Professional support throughout pregnancy and postpartum is essential
Breastfeeding a newborn baby is an excellent way to support a lifetime of health and strengthen the bond between mother and infant. One of the most effective measures a mother can take to protect the health of her infant is to breastfeed.1
Researchers have found that exclusive breastfeeding for 6 months can decrease the likelihood of a child developing ear infections, diarrhea and respiratory illnesses. It can also help protect against future obesity. Breastfeeding can also reduce breast cancer and ovarian cancer risk in mothers.2
The Surgeon General’s Call to Action to Support Breastfeeding,3 published in 2011, outlines 20 actions to increase breastfeeding rates in the United States. Another helpful resource, The CDC Guide to Strategies to Support Breastfeeding Mothers and Babies,4 lists nine strategies to achieve increased breastfeeding rates in the United States. In addition, the Academy of Breastfeeding Medicine has developed a protocol for creating a breastfeeding-friendly office.5
In Office Settings
So what is the consensus of these statements? Support for the breastfeeding mom should begin prenatally and continue throughout her pregnancy and breastfeeding.
If healthcare providers do not promote breastfeeding, mothers may get the false impression that formula feeding is equivalent. It is a healthcare professional’s duty to educate mothers about the benefits of breastfeeding.
The groundwork for breastfeeding should be laid in the prenatal period. During the first trimester, clinicians should encourage mothers to attend a breastfeeding class as part of childbirth education. They should also display and provide breastfeeding literature in the office for patients to read. Ready, Set, Baby is an excellent resource.6
Since research has shown that distribution of formula samples in the obstetric office increases the likelihood of cessation of breastfeeding by the time an infant turns 2 weeks of age,7 no formula advertising or samples should be available in the obstetric or pediatric setting.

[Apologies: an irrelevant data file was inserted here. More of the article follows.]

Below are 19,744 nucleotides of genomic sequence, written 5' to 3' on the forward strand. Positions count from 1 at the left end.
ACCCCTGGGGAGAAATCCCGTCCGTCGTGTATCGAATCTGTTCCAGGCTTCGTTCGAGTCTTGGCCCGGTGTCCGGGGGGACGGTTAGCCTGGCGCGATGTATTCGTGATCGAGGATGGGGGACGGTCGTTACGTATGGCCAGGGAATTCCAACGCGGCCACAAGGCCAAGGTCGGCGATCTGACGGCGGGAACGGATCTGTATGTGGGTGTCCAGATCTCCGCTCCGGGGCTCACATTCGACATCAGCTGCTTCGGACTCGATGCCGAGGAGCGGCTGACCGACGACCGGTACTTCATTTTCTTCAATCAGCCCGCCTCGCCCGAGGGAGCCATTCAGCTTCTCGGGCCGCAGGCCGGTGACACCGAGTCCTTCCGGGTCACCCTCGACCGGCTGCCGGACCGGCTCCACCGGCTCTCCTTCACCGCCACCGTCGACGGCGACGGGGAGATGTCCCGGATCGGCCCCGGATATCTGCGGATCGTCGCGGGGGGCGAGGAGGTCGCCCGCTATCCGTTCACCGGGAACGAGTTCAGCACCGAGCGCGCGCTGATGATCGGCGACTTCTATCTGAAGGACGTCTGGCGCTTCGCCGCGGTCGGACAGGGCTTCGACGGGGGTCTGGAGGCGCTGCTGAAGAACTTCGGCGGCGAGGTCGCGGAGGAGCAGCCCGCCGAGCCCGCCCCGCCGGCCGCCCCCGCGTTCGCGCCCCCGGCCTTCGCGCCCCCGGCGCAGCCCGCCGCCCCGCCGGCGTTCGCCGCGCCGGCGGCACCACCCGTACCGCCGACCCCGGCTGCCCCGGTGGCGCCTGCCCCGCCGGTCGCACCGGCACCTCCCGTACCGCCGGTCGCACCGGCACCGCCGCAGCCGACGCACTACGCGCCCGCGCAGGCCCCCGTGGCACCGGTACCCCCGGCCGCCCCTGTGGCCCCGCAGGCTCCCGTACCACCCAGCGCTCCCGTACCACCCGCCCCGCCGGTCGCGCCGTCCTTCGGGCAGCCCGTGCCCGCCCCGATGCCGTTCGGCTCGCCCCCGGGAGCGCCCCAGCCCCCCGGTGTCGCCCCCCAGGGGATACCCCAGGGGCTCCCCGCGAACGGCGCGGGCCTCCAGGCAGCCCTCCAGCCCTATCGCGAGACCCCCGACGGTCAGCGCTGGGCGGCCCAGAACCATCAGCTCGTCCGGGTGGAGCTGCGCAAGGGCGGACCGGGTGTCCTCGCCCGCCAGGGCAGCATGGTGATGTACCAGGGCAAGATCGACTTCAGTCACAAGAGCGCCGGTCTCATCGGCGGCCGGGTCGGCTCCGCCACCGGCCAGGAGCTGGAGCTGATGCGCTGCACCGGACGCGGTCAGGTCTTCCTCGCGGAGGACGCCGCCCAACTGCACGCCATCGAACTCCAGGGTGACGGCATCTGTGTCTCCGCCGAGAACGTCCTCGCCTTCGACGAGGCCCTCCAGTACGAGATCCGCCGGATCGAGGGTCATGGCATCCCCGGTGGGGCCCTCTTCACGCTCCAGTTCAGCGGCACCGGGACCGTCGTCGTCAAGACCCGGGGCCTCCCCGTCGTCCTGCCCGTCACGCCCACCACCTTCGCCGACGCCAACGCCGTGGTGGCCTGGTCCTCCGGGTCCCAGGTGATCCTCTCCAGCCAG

In Hospital Settings
In the hospital, staff members need to support mom by providing education and hands-on assistance with breastfeeding. At the time of delivery, mothers need to be encouraged to put the baby skin-to-skin immediately after birth to facilitate early latch when the baby is alert.
Studies have shown that skin-to-skin contact in the first hour of life increases breastfeeding rates at 1 and 4 months postpartum.8 Assessing the effectiveness of milk transfer during breastfeeding is another critical role of inpatient staff. Providers of inpatient healthcare should also be familiar with support services for breastfeeding mothers after they leave the hospital. All breastfeeding babies should see a healthcare provider within 48 to 72 hours of discharge.
This is critical to make sure that feeding is going well. Mothers need to have access to phone consultation with hospital staff or their pediatrician so that they can ask questions about breastfeeding when they are at home.
Baby-Friendly hospitals practice all of these as well as other important levels of support.9
The term “Baby-Friendly” is reserved for use by facilities that have demonstrated, through an on-site assessment, that they have met criteria set by Baby-Friendly USA, a nonprofit organization that provides mothers and babies with early support.
Research shows that mothers who give birth at Baby-Friendly hospitals and birthing centers are more likely to initiate exclusive breastfeeding and more likely to sustain breastfeeding at 6 months and 1 year of age.10
Back at Home
Nurse practitioners who care for babies or postpartum mothers need to continue to provide support for the breastfeeding dyad.